As we learnt in our Bitcoin 101, Bitcoins are created through a process called Mining. Each time that a Bitcoin transaction is verified, it is added to a block, integrated into the Bitcoin blockchain, and the miner is rewarded. In this article, we’re going to look at who is doing the verifying, and what is a miner fee exactly.
The process of mining Bitcoin, and some other cryptocurrencies, is centred around the concept that blockchain is a decentralized entity and requires the work of the community to function. With no central authority in control, miners are responsible for verifying all transactions, storing the information in blocks, and then adding them on to the blockchain. Verifying transactions involves the miner fighting to be the first one to solve a cryptographic puzzle. This takes both computational power and electricity, so the network rewards the miner for their work.
Every 210,000 blocks, or roughly 4 years, the rewards that miners accumulate per block are halved. This is in line with Satoshi Nakamoto’s deflationary concept for Bitcoin. The idea is that instead of the cryptocurrency losing value over time (as with fiat currencies) the value will in fact grow over time. The maximum limit of Bitcoin there will ever be in existence is 21 million. That means that once the last Bitcoin has been mined, there will be no more. It, therefore, makes sense that gradually over the years the miners will be rewarded less and less so as to ensure that the supply doesn’t diminish too quickly.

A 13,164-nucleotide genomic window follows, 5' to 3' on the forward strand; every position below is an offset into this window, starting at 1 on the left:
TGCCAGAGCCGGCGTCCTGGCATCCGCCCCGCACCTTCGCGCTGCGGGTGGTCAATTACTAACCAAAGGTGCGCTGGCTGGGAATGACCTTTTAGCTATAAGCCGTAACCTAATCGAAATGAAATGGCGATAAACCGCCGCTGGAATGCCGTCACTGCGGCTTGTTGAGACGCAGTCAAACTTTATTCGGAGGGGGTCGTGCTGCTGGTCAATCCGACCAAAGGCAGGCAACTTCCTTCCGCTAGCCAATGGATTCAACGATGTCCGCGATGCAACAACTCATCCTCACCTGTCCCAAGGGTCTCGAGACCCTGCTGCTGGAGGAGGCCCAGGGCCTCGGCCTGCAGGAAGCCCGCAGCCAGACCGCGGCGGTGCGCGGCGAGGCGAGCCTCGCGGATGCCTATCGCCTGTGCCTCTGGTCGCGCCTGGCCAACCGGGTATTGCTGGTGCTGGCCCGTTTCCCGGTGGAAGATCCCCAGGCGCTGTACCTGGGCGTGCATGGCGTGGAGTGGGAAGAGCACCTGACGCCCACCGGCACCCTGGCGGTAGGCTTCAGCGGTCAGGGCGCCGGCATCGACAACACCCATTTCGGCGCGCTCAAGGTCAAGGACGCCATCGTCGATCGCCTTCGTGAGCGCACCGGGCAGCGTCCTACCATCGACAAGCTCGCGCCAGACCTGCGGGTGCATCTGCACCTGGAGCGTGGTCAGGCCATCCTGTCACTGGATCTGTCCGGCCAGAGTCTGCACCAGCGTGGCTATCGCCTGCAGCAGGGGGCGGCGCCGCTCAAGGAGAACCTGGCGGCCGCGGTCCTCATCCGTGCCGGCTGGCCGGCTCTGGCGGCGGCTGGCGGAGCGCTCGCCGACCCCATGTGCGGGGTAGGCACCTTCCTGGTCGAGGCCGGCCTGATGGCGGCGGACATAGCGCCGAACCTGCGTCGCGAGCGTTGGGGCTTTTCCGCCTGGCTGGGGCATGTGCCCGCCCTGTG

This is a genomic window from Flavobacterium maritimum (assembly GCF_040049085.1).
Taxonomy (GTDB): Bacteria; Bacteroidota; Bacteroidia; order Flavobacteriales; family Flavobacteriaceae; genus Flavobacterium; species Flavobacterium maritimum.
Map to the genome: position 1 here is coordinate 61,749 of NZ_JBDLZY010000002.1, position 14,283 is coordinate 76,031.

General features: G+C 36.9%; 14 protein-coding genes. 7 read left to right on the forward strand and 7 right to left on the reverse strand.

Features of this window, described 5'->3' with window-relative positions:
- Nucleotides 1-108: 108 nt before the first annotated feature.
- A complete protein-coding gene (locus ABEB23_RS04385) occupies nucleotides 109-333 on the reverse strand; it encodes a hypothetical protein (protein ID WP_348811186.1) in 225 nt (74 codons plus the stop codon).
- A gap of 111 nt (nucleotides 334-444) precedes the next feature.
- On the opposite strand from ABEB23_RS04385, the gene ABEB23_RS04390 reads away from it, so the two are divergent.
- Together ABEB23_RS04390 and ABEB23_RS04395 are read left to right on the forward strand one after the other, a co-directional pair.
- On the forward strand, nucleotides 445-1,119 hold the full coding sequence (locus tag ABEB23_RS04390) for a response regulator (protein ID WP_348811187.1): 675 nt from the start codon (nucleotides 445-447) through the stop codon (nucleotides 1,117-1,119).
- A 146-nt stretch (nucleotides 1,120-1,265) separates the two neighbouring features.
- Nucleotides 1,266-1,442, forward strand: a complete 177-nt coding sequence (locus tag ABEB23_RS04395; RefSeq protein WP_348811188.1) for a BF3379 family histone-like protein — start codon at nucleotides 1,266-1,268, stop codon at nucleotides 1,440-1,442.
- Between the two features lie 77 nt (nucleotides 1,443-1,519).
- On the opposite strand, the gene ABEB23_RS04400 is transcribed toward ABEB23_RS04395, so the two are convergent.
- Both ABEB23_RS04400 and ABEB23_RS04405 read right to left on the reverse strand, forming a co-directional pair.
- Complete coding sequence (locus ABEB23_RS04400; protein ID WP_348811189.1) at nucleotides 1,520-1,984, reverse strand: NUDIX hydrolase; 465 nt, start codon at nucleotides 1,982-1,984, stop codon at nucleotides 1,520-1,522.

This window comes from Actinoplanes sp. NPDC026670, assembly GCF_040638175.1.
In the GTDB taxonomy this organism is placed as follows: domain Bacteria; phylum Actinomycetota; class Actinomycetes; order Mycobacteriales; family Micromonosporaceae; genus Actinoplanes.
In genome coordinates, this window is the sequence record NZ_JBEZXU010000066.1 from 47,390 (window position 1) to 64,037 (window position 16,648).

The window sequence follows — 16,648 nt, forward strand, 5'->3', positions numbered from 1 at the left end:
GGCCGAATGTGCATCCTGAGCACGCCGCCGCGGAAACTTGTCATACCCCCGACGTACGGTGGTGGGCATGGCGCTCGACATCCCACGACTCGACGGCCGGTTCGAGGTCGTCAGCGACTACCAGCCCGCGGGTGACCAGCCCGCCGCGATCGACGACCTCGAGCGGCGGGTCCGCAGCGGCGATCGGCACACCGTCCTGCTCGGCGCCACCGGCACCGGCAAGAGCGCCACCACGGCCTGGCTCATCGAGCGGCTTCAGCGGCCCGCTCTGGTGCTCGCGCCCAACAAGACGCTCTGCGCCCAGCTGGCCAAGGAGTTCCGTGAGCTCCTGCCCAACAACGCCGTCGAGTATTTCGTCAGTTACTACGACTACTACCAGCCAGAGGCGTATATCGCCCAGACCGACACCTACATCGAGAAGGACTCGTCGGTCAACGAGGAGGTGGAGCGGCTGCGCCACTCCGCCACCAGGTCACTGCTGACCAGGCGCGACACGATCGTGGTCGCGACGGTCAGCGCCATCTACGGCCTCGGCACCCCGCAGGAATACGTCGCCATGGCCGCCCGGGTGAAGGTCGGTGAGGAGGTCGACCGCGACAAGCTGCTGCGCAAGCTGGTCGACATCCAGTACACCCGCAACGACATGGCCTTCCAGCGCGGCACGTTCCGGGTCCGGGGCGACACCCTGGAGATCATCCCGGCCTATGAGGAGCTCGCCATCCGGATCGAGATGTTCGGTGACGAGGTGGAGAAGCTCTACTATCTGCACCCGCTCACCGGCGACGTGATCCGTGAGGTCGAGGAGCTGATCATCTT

Where Do Miner Fees Come From?
Now that we understand the process of how miners accumulate their fees, let’s dive into where these fees come from. Each time that a user makes a Bitcoin transaction, a small fee is charged in order to complete the transaction. Bitcoin wallets typically integrate technology that looks at the network fee structure at that time and advises a fee based on the users' needs.
Fees are based on how busy the network is at that time - the busier the network, the higher the fee - and can be increased to fast track a transaction. In this case, the miner will be alerted to make this transaction a priority and will be rewarded a higher fee for doing so. 100% of the fees paid are given to the miner, incentivizing miners to operate and maintain the network.
Understanding the Miner Fee
On every blockchain network, not just Bitcoin, there is a cost to make a transaction. This cost ensures that the network functions smoothly and that those putting in more effort to maintain the network are compensated for their time. It’s comforting to know that in a decentralized world like blockchain, you can know exactly what is a miner fee, where it is going and why. Better yet, you can even look up your Bitcoin transaction on the blockchain and see exactly where it fits in, what the fees were, and who it was verified by. Welcome to the exciting world of transparent cryptocurrency.